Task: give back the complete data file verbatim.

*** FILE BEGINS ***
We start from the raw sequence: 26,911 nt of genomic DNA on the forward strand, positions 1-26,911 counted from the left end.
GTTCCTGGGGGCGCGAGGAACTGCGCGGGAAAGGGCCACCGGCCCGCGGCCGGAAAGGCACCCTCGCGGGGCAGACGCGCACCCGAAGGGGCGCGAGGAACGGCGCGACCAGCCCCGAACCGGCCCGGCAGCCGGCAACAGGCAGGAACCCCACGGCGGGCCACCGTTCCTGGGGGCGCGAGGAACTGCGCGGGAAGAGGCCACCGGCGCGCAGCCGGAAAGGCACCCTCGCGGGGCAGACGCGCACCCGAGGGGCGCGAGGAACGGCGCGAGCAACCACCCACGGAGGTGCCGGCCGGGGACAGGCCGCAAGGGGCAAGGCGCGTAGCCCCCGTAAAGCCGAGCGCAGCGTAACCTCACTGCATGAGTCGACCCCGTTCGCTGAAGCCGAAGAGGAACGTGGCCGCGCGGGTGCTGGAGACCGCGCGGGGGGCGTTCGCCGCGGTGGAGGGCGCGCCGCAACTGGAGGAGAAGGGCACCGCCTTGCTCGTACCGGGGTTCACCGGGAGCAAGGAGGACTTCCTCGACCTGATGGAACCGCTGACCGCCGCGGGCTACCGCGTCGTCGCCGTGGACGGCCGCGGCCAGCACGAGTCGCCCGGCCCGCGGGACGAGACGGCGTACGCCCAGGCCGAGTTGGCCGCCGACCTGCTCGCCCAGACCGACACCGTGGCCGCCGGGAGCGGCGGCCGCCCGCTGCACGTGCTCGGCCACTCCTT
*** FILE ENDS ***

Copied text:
We start from the raw sequence: 26,911 nt of genomic DNA on the forward strand, positions 1-26,911 counted from the left end.
GTTCCTGGGGGCGCGAGGAACTGCGCGGGAAAGGGCCACCGGCCCGCGGCCGGAAAGGCACCCTCGCGGGGCAGACGCGCACCCGAAGGGGCGCGAGGAACGGCGCGACCAGCCCCGAACCGGCCCGGCAGCCGGCAACAGGCAGGAACCCCACGGCGGGCCACCGTTCCTGGGGGCGCGAGGAACTGCGCGGGAAGAGGCCACCGGCGCGCAGCCGGAAAGGCACCCTCGCGGGGCAGACGCGCACCCGAGGGGCGCGAGGAACGGCGCGAGCAACCACCCACGGAGGTGCCGGCCGGGGACAGGCCGCAAGGGGCAAGGCGCGTAGCCCCCGTAAAGCCGAGCGCAGCGTAACCTCACTGCATGAGTCGACCCCGTTCGCTGAAGCCGAAGAGGAACGTGGCCGCGCGGGTGCTGGAGACCGCGCGGGGGGCGTTCGCCGCGGTGGAGGGCGCGCCGCAACTGGAGGAGAAGGGCACCGCCTTGCTCGTACCGGGGTTCACCGGGAGCAAGGAGGACTTCCTCGACCTGATGGAACCGCTGACCGCCGCGGGCTACCGCGTCGTCGCCGTGGACGGCCGCGGCCAGCACGAGTCGCCCGGCCCGCGGGACGAGACGGCGTACGCCCAGGCCGAGTTGGCCGCCGACCTGCTCGCCCAGACCGACACCGTGGCCGCCGGGAGCGGCGGCCGCCCGCTGCACGTGCTCGGCCACTCCTT